Theo and Hugo (2016, dir. Olivier Ducastel and Jacques Martineau)
Theo (Geoffrey Couët) and Hugo (François Nambot) are drawn together in a sex club in Paris and begin to get to know each other outside. However, when revelations of their discussions mean that they have to rush to the emergency room, the potential of their instant connection is threatened. When the night’s events wind down, they are left with their desires and frustrations as they wander the near deserted streets of Paris in the early hours. The film is a testament to the power of affection in the face of pressure.
Love Me If You Dare (2003, dir. Yann Samuell)
Following mischievous best friends Julien (Guillaume Canet) and Sophie (Marion Cotillard) from childhood to adult life, this film explores the blurring of the line between friendship and romance. The two protagonists have been playing a game of dares since they were children and the game becomes increasingly extreme until Sophie disrupts Julien’s wedding and the two become estranged for ten years. After ten years, they meet again and soon fall into the same dangerous game. This French-Belgian film shows how feelings left unexpressed long-term can cause misery.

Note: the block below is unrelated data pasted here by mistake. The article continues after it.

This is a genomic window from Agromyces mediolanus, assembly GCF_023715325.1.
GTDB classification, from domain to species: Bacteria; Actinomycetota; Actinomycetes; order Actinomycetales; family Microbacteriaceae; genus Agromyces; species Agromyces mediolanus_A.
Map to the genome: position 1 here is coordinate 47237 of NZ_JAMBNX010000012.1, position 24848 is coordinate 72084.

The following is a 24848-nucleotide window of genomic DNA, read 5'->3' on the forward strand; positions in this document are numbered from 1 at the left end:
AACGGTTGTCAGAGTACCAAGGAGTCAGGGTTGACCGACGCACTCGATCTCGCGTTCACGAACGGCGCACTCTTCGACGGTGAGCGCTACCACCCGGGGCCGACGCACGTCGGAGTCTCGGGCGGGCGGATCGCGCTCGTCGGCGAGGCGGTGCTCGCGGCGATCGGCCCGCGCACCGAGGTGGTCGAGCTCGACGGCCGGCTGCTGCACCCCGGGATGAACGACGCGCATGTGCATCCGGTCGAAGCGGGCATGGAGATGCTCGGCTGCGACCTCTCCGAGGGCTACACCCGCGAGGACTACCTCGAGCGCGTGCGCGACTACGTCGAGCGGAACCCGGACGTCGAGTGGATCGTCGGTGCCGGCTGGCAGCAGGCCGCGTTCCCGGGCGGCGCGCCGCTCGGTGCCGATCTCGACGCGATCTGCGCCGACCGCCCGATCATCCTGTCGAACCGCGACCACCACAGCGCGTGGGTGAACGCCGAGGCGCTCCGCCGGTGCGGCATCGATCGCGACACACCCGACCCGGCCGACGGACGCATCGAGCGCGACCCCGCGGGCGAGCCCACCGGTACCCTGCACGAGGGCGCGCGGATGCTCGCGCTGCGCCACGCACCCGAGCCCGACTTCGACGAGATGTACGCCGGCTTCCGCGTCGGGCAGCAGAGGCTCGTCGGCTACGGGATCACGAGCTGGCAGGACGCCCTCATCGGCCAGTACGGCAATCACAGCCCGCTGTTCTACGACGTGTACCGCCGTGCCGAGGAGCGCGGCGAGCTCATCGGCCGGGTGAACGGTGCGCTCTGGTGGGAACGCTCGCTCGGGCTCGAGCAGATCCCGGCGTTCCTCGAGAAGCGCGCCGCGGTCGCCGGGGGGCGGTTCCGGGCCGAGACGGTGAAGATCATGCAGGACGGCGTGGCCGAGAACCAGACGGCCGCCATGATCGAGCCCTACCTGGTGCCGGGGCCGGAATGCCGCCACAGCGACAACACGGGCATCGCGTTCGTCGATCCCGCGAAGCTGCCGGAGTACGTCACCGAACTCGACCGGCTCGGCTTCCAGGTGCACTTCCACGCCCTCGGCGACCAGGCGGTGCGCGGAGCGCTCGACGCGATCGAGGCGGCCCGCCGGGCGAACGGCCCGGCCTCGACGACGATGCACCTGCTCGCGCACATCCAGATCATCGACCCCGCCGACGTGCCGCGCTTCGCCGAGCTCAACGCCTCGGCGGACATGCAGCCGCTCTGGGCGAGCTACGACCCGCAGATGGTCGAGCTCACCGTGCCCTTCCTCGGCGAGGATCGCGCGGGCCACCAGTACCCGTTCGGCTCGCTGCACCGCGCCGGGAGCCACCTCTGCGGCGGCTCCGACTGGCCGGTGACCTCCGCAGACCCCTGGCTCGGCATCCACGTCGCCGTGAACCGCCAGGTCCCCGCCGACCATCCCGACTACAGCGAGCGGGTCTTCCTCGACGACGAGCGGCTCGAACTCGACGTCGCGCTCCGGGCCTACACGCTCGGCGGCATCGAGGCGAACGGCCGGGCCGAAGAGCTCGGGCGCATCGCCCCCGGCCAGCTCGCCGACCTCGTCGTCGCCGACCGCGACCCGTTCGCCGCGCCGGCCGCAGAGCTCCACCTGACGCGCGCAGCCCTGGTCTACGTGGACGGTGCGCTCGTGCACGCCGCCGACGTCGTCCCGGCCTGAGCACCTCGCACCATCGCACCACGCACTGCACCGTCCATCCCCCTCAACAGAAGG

Jules and Jim (1962, dir. François Truffaut)
Set around World War I, this film depicts the intense love triangle of two friends Jules (Oskar Werner) and Jim (Henri Serre), and the beautiful and free-spirited Catherine (Jeanne Moreau). While both men are enamoured with Catherine, Jules marries her and the arrival of war then splits the two friends. When the war ends, Jim visits Catherine and Jules and finds that the complex relationship between the three of them is far from over. This iconic French New Wave film offers an insight into the passionate, changeable, and unconventional nature of many relationships.
A Very Long Engagement (2004, dir. Jean-Pierre Jeunet)
This World War I film depicts Mathilde’s (Audrey Tautou) search for her fiancée Manech (Gaspard Ulliel), who went missing from the force under strange circumstances. The film follows the great lengths that Mathilde goes to in order to uncover the truth about what happened to Manech, and also portrays their passionate romance before the war. As Mathilde’s search leads her to evidence of immoral activities by French military officials, the horror and absurdity of war is highlighted. Above all, this epic film deals with the perseverance that the power of love instils.
Lola (1961, dir. Jacques Demy)
Another classic of the French New Wave, this film tells the story of mother and cabaret dancer, Lola (Anouk Aimée). Although the father of her son abandoned her years ago, she remains in love with him and is therefore conflicted when she encounters Roland (Marc Michel), an old childhood friend that becomes infatuated with her. Set in Nantes, Lola depicts the irrationality of love and the difficulty of overcoming heartbreak.